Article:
The ultimate water polo player is someone who spends half their time in the pool and the other half on a pitcher’s mound, slinging the ball past opposing batters.
But you don’t necessarily have to be either of those things, according to Scott Frederick, head coach of the Forsyth Tritons water polo club.
Just be coachable and make sure you’re comfortable in the water.
“The minority of our kids are yearround swimmers,” Frederick said. “You need to be comfortable in the water, but you don’t have to be a state qualifier for your high school team. We do have players who play other sports as well, like cross country runners and some kids who do other activities.”
The Tritons, which began in 2016, will host a free try-it clinic at noon June 27 at the Cumming Aquatic Center ahead of this fall’s season.
While water polo is a contact sport, it’s possible for players to remain socially distant during practices.
“It’s not like basketball or wrestling, where you’re always in someone’s face, always brushing up against people. There is some space involved,” Frederick said. “Practices during the first part of the season, we can isolate our kids and break them into smaller groups, be 6 feet apart and still have a very productive practice.
“Once we get closer to our games beginning in August and September, we’ll probably be in a place where we can get a little more contact, a little more one-on-one drills and physical interaction.”
Frederick started the team along with Whitney Foster four years ago. Back then, the Tritons had only 12 players.
The team has doubled since then, fielding teams in the Georgia High School Water Polo Association’s championship division, as well as a developmental team for those who are still learning the game.
“We started the team with 12 kids who didn’t even know how to play the game and could barely throw the ball,” Frederick said. “We taught them the terminology that we use and the basic skills that allow them to be successful at the developmental level, and then after the season or midseason, we can move them up to another level that they’re ready for.”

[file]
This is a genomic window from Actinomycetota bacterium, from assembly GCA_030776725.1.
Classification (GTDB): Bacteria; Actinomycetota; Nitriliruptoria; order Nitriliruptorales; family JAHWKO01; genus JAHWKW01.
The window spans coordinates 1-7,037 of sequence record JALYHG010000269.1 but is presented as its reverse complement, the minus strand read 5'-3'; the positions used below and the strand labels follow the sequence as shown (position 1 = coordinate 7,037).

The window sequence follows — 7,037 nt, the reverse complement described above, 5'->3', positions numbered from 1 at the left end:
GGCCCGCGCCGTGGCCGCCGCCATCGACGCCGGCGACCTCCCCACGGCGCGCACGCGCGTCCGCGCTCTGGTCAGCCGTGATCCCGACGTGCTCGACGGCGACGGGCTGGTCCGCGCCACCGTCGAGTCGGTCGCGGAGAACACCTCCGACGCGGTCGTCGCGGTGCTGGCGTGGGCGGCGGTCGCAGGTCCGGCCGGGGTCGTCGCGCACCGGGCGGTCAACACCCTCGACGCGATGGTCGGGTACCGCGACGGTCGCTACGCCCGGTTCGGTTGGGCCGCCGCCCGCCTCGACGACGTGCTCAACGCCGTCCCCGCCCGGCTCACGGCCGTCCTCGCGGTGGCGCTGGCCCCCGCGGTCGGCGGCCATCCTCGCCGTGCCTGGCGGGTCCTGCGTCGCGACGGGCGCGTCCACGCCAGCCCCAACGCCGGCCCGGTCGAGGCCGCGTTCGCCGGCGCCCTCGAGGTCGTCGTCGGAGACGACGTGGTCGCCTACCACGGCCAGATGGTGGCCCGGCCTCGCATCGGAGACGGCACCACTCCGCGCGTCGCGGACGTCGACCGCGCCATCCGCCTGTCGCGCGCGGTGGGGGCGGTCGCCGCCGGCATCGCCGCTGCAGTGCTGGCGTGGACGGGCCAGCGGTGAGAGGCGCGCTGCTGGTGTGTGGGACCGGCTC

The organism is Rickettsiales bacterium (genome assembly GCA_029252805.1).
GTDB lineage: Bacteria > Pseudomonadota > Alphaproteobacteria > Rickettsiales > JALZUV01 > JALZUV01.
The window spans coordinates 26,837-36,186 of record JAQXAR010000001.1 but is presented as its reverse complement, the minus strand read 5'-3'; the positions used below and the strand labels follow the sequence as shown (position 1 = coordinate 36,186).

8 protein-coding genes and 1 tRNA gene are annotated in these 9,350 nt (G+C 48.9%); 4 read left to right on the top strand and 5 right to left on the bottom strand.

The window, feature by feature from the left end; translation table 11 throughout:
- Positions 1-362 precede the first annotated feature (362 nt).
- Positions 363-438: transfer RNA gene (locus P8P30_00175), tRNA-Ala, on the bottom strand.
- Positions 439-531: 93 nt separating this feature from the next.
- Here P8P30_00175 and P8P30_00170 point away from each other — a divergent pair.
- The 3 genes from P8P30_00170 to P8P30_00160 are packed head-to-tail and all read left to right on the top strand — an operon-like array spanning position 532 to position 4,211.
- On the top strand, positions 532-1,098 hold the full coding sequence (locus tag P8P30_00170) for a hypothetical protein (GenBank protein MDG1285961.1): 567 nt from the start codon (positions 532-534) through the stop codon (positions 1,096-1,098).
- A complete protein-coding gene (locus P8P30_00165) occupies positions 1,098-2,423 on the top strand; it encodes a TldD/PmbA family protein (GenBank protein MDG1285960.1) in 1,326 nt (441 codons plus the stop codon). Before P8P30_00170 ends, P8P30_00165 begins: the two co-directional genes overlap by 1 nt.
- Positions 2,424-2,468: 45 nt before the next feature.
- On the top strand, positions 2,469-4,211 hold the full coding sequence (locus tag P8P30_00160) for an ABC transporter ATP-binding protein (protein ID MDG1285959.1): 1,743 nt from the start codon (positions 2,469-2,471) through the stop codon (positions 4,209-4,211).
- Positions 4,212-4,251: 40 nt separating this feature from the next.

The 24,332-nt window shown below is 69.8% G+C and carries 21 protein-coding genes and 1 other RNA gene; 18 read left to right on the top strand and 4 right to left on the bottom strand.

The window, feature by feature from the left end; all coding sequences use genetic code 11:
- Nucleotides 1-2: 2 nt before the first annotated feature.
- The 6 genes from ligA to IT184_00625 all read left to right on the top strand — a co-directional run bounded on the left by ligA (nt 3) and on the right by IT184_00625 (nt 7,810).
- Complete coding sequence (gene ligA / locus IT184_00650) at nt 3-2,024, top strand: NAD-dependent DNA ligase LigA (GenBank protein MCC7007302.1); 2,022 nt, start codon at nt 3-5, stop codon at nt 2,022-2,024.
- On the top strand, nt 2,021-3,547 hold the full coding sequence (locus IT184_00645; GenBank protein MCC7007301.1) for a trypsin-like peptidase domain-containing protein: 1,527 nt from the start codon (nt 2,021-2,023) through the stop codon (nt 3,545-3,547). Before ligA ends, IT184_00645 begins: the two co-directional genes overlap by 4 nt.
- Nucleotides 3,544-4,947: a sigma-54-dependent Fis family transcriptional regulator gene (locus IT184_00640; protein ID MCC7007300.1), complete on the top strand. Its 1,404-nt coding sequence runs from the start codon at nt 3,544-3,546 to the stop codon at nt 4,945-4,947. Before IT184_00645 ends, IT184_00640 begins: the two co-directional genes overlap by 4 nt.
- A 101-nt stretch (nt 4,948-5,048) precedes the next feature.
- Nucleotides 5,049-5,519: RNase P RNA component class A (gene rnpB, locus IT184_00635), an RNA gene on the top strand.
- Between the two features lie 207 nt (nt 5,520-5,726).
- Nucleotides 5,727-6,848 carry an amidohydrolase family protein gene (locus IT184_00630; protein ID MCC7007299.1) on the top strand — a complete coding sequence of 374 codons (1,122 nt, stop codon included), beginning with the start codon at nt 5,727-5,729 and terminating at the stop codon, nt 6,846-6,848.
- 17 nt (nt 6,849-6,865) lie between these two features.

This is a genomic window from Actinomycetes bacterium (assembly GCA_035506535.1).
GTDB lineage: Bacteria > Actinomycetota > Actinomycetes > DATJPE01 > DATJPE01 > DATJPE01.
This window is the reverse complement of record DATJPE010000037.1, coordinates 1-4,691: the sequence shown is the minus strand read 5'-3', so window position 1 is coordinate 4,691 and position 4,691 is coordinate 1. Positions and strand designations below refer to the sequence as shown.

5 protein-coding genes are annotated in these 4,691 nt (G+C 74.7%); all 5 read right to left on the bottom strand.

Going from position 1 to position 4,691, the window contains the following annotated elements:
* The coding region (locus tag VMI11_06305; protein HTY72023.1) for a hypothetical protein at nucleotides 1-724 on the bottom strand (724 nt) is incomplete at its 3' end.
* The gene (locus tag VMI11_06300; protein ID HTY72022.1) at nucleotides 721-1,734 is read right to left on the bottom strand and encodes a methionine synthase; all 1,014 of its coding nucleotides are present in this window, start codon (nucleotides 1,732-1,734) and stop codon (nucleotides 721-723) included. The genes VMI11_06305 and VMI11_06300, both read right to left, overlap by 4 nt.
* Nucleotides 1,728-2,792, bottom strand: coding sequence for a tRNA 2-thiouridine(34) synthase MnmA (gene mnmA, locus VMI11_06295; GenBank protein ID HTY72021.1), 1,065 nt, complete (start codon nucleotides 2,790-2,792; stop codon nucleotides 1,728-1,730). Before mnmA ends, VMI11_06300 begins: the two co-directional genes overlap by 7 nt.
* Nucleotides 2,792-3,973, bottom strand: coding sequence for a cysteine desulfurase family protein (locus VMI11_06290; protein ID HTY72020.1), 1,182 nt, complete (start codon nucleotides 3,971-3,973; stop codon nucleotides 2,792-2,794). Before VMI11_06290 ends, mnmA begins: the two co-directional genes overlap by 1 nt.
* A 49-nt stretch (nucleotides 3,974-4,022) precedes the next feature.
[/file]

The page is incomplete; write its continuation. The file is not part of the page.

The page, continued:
The team is made up of middle and high schoolers in Forsyth County and competes against other teams around the Atlanta area.
In fact, Forsyth reached the GHSWPA Division I state championship against Norcross in 2018, which was the Tritons’ first season in the league’s top division.
The Tritons comprised of both boys and girls players.
Frederick, who also coaches West Forsyth High School’s swim & dive teams, coaches the Tritons with assistant coach Reinaldo Morales.
“He comes from Colombia. He’s got a lot of experience coaching teams down there,” Frederick said. “He’s a terrific player and has great hands-on experience at a high level.”
Water polo is a team sport that features seven players on each team — six field players and one goalkeeper. Like soccer, the objective is to get the ball in the back of the opponents’ net, only players throw the ball rather than kick it.
“It’s a very physically demanding sport. When we’re resting, we’re actually treading water when we’re not moving.”
Because of the high intensity, players train to move in bursts on both offense and defense.
“It’s not like your typical swim practice where you’re in a lane with a couple other people and you go back and forth at the same pace — you may do sprints and work on strokes and that sort of thing,” Frederick said. “Water polo is about swimming from one spot to another spot and getting ready to move again. If you’re covering somebody playing defense, you’re marking a man, when they move you’ve got to move with them.”
“When you’re on offense you’re trying to get open for a shot — you make a lot of quick moves, a lot of drives and stops, and reverses. It’s not really the regular swimming type environment. Being a good swimmer really helps, but there are other aspects to the game that new players may take a while to pick up.”